[0046] Preferable examples of the base material for the present invention include polymer film, paper, cloth, metal film, vulcanized fiber, non-woven base material, a combination thereof, and a processed product thereof. In the case of spherically abrading the end surface of the optical fiber connector, the base material is preferably flexible, thereby facilitating formation of a spherical shape. The base material is preferably transparent with respect to ultraviolet radiation, since it is convenient in the production process.

[0047] The base material may be, for example, a polymer film such as polyester film. The polymer film may be undercoated with a material such as polyethylene acrylic acid in order to promote bonding to the base material of the abrasive composite.

[0048] The abrasive layer 102 has an abrasive composite containing a matrix of a binder and abrasive grains 103 dispersed therein as construction components.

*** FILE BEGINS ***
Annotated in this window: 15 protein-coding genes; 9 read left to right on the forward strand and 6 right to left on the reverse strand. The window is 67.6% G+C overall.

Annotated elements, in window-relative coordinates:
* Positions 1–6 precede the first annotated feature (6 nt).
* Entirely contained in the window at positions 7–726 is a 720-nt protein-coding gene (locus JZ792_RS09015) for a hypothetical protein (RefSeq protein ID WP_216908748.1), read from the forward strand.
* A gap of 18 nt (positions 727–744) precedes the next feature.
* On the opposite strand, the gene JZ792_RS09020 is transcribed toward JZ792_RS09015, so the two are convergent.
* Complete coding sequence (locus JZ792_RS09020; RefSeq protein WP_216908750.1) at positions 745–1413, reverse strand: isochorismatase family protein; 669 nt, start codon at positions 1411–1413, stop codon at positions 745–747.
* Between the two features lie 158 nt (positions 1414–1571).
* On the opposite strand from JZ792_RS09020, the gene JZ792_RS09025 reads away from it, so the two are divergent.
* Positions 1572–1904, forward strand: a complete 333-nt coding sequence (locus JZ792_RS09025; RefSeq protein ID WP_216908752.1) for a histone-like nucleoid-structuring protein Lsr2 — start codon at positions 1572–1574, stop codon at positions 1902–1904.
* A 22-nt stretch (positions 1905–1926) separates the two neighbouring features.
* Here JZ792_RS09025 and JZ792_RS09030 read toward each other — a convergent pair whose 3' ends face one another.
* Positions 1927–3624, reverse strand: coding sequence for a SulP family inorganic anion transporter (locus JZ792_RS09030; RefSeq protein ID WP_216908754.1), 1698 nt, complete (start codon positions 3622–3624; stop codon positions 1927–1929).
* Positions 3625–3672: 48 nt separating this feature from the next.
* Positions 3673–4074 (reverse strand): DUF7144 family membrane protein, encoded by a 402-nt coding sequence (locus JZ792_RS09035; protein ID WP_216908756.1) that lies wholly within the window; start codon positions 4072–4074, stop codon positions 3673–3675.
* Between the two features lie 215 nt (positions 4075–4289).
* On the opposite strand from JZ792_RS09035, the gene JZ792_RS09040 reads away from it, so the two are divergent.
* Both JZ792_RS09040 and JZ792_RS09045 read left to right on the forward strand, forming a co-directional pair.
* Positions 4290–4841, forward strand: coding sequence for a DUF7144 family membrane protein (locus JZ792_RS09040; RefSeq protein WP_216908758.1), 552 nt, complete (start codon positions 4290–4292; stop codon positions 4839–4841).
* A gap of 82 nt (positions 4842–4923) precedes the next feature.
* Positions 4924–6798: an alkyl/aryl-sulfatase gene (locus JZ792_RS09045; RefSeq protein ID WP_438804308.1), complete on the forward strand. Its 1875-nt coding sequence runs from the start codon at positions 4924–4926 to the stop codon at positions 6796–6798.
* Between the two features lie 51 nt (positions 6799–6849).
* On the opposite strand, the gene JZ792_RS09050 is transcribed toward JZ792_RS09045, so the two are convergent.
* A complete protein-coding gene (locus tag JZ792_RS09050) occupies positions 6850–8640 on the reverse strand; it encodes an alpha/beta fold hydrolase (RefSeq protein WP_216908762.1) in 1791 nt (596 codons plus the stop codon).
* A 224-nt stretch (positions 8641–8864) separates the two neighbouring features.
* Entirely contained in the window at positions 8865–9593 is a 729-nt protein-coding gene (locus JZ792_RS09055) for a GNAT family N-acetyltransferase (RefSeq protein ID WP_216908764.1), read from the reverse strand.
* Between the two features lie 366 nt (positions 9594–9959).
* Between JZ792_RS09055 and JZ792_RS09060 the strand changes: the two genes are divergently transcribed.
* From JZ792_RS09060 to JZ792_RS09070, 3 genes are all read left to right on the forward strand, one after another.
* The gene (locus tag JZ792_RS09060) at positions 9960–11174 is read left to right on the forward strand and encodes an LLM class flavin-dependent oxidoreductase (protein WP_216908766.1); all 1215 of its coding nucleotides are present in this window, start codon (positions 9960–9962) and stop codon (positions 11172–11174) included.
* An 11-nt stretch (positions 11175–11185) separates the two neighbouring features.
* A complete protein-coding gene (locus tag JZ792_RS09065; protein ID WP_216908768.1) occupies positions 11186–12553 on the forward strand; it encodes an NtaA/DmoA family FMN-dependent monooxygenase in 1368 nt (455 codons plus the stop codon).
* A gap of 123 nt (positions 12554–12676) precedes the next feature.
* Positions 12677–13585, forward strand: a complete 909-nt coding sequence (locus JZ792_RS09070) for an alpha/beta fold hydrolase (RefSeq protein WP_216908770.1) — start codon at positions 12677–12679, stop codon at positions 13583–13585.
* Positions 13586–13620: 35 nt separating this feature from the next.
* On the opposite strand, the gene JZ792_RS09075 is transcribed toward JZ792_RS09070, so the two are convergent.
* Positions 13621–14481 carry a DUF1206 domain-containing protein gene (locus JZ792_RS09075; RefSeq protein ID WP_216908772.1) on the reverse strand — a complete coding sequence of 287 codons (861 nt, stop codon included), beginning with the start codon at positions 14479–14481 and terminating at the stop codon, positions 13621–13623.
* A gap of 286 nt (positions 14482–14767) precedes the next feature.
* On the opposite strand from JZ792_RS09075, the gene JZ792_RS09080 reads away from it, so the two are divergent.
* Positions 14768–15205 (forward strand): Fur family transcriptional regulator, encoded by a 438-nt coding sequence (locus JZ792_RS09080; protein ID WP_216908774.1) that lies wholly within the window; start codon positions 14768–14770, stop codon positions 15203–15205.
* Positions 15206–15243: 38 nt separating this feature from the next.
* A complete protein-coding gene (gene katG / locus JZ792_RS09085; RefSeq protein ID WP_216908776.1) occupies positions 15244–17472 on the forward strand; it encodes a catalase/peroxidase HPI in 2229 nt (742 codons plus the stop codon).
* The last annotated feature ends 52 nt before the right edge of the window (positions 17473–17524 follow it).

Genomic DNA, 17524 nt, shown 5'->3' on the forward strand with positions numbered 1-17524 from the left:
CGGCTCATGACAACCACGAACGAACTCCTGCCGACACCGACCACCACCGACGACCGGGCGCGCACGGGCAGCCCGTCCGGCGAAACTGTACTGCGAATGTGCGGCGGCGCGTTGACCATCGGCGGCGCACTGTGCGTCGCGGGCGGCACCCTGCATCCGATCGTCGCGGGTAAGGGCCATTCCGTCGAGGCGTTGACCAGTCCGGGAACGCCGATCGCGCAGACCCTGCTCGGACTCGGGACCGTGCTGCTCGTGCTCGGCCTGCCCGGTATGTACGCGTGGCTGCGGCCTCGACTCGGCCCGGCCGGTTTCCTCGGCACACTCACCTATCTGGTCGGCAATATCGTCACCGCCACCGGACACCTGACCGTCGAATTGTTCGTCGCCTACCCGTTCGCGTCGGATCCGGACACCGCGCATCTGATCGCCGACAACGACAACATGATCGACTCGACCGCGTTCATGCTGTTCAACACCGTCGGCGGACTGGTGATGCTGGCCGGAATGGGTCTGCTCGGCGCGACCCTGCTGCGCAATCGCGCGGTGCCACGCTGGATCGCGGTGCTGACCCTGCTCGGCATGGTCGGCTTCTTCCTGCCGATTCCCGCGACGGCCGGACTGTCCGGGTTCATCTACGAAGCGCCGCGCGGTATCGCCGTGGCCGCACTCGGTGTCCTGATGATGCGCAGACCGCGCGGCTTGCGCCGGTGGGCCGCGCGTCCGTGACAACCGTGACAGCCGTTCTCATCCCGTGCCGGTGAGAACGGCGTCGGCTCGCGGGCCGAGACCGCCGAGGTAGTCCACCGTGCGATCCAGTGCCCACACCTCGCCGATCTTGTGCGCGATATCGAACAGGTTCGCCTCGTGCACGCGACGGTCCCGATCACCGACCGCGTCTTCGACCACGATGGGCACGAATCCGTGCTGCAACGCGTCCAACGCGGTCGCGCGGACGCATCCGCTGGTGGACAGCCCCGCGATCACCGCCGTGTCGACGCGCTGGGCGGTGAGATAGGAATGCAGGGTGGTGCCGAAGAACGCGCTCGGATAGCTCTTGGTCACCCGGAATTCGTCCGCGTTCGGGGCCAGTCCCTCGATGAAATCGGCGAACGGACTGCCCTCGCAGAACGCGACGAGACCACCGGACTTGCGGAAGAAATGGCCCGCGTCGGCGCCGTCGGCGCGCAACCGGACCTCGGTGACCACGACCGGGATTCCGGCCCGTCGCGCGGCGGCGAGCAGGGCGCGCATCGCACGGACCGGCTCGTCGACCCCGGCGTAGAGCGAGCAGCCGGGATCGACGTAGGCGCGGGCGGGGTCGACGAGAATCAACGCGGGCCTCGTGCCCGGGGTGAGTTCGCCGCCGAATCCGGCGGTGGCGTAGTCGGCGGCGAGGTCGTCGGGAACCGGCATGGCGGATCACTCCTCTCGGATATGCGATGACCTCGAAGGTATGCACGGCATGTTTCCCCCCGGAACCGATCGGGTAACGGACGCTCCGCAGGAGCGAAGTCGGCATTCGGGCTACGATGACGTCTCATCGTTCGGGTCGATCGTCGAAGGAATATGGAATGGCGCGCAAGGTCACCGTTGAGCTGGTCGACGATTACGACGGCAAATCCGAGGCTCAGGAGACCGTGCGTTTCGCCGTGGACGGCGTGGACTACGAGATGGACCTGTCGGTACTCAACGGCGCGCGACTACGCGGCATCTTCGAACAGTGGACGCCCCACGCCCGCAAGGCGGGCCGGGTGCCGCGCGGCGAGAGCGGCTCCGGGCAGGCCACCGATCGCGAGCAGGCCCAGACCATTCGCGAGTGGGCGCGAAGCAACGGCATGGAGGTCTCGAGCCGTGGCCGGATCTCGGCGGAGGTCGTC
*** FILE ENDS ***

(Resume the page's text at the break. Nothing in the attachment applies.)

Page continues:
[0049] The abrasive composite is formed from a slurry containing a plurality of abrasive grains dispersed in the binder which is in an unhardened or ungelated state. In hardening or gelation, the abrasive composite is solidified, i.e. is fixed to have a predetermined shape and a predetermined structure.

[0050] The dimension of the abrasive grains may vary depending on the type of the abrasive grains or the intended use of the abrasive material. For example, the dimension is 0.01 to 1 μm, preferably 0.01 to 0.5 μm, more preferably 0.01 to 0.1 μm for the final finishing abrasion, and is 0.5 to 20 μm, preferably 0.5 to 10 μm for rough abrasion in forming a curved surface. Preferable examples of the abrasive grains for the present invention include diamond, cubic boron nitride, cerium oxide, fused aluminum oxide, heat-treated aluminum oxide, sol-gel aluminum oxide, silicon carbide, chromium oxide, silica, zirconia, alumina zirconia, iron oxide, garnet, and a mixture thereof. Especially preferable ones are diamond, cubic boron nitride, aluminum oxide, and silicon carbide for the rough abrasion, and silica and aluminum oxide for the finishing abrasion.